Is Bigfoot Cain, the firstborn son of Adam and Eve in the biblical story? If the person you’re asking is a Mormon, the answer might be “Yes!” A recent article brought up that little-known (at least outside of Mormon circles) link between the mythical hairy cryptid and the first murderer in the Bible, an act which led to Cain being linked to evil and blamed for all sorts of problems throughout history. But … Bigfoot?
“As I was riding along the road on my mule I suddenly noticed a very strange personage walking beside me. … His head was about even with my shoulders as I sat in my saddle. He wore no clothing, but was covered with hair. His skin was very dark. I asked him where he dwelt and he replied that he had no home, that he was a wanderer in the earth and traveled to and fro. He said he was a very miserable creature, that he had earnestly sought death during his sojourn upon the earth, but that he could not die, and his mission was to destroy the souls of men.”
That quote comes from “Life of David W. Patten: First Apostolic Martyr” by Lycurgus A. Wilson and Gerald S. Edwards. David Wyman Patten (November 14, 1799 – October 25, 1838) was an original member of the Quorum of the Twelve Apostles and is considered to be a martyr by members of The Church of Jesus Christ of Latter-day Saints (LDS Church) – important enough that he’s mentioned twice in the LDS Church’s Doctrine and Covenants. His alleged creature encounter occurred in Paris, Tennessee.
Does that make him a reliable witness of Cain/Bigfoot? Lycurgus Wilson got the account from a letter written by Abraham Smoot, another Mormon pioneer who was mayor of both Salt Lake City and Provo, Utah, and had a personal contact with Patten. Of course, he was also an early leader of the LDS Church, so he undoubtedly believed Patten. However, Patten doesn’t identify the being to Smoot as the biblical Cain. That connection comes from “The Miracle of Forgiveness” by Spencer Kimball, another early elder, who calls the account “an interesting story” about Cain.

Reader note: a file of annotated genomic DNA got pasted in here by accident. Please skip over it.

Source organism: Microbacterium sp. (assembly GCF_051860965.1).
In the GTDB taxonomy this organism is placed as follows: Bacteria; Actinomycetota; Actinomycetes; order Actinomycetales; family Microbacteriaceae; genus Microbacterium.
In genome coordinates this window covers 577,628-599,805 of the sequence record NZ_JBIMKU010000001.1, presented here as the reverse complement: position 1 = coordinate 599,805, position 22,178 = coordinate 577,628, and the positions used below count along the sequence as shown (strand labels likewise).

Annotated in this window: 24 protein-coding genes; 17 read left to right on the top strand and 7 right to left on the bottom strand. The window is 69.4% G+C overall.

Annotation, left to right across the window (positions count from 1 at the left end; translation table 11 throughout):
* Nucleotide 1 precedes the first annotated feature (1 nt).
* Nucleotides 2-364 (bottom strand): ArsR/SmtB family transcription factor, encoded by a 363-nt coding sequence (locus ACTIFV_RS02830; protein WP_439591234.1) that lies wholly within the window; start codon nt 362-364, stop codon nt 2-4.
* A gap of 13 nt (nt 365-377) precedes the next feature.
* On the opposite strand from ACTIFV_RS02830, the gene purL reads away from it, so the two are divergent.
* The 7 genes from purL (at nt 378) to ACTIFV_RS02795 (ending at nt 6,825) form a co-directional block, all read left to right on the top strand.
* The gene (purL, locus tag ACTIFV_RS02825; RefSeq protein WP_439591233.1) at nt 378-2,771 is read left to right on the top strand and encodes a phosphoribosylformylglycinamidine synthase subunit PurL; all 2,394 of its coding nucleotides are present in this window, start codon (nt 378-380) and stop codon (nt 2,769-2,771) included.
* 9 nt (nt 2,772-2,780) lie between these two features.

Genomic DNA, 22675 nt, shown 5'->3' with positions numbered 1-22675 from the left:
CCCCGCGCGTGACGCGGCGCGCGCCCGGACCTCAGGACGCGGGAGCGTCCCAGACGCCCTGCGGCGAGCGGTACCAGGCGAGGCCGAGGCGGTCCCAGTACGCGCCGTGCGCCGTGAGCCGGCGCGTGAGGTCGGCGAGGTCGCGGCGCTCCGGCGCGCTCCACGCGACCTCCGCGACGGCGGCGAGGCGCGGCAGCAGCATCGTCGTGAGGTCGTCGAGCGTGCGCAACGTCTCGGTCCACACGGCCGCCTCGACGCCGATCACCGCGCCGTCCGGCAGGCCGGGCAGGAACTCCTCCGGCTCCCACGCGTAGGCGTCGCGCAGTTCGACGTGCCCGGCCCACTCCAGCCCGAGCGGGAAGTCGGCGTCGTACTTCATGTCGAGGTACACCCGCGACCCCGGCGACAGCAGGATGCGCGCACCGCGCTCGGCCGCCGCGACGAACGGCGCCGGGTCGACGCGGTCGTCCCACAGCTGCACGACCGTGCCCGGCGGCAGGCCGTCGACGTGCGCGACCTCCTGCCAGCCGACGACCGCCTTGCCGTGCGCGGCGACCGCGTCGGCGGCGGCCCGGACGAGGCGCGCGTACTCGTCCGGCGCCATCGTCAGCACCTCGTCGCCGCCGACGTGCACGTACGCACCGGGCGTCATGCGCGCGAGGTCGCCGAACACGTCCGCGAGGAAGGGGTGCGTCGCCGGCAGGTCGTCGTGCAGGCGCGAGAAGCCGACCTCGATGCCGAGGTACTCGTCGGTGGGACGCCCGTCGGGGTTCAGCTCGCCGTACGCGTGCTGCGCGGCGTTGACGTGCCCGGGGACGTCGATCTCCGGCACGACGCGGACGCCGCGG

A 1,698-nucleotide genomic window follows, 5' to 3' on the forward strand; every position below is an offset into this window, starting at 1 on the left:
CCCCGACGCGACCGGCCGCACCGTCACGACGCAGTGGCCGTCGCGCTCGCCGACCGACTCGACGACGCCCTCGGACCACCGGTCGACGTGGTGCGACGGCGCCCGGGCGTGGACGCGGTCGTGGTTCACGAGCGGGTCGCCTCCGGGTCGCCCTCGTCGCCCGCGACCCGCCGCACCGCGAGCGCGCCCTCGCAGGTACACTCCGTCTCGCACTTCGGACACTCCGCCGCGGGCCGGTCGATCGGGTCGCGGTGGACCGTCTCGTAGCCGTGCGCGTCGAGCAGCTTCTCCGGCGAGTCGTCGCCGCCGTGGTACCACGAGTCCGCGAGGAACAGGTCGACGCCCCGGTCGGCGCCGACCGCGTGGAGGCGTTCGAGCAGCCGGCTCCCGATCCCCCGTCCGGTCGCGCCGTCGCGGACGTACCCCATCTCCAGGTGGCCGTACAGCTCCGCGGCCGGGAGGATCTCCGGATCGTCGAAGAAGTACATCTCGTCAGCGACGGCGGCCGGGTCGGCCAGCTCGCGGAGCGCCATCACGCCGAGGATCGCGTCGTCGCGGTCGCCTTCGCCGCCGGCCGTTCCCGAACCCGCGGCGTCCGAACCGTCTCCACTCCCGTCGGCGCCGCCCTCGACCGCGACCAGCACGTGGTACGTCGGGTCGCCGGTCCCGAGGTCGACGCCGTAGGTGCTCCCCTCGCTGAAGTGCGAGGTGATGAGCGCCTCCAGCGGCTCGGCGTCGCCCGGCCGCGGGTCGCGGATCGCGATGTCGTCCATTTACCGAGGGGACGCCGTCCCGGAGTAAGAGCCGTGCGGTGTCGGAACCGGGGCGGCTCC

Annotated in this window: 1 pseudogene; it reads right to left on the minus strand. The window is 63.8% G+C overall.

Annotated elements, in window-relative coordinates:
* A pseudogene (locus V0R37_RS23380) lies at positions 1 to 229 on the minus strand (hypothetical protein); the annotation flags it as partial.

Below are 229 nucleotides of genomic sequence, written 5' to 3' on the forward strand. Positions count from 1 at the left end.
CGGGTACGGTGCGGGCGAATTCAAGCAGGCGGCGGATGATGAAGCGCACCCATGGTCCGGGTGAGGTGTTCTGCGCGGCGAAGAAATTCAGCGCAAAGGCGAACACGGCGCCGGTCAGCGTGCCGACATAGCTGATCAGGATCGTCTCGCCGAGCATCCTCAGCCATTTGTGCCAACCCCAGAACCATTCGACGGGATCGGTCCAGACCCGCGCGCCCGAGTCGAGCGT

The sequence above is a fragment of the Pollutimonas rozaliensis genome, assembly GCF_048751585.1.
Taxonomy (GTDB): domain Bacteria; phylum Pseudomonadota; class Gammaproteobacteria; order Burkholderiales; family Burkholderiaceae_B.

What about Bigfoot?
Matthew Bowman, author of “The Mormon People: The Making of an American Faith,” writes that Wesley Smith, the brother of recent President Joseph Fielding Smith, claimed to have been attacked in Utah by a similar beast in a similar manner and similarly chased it away with a religious invocation. This seems to have occurred at about the same time (early 1980s) as a number of Bigfoot sightings in South Weber, Utah. With Bowman planting the first one, locals connected the remaining dots and linked their Utah Bigfoot to Smith’s and Patten’s creatures to Kimball’s Cain. For those unable to make the connections from that, Shane Lester wrote “Clan of Cain: The Genesis of Bigfoot”, which is a novel based on a “true” story.
“I uncovered an obscure historical document that sheds new light on the Bigfoot mystery. I used this encounter as the basis for a fictional story that links the mystical, legend of Bigfoot to the origins of Mormonism.”
What obscure document did Lester discover? David Patten’s story of “a very miserable creature” that could not die so it was on a mission to “destroy the souls of men.” As we’ve just seen, that’s not exactly new, but then again, Lester’s book is a novel, as is his “The Conversion Conspiracy,” which links obscure Mormon folklore with the first extraterrestrials to visit Earth.
“Never before has a book on the subject of Bigfoot linked the mystical, paranormal Sasquatch to the origins of Christianity. A man, a myth and the obsession to know the truth will reveal a story that will forever change the way you think about Bigfoot.”
Does David Patten’s story convince you that there’s a link between Bigfoot and Cain as it has convinced Spencer Kimball, Joseph Fielding Smith, Shane Lester and many Mormons? While Utah has many Bigfoot sightings, none of the creatures seem to have caused any harm to the witnesses, much less destroyed their souls. Poor Cain gets blamed for an awful lot of bad things and the Old Testament mentions his death, which kind of kills the idea of him being immortal. Still, as Spencer Kimball said, it’s “an interesting story.”
To paraphrase a popular bumper sticker:
What would Bigfoot think?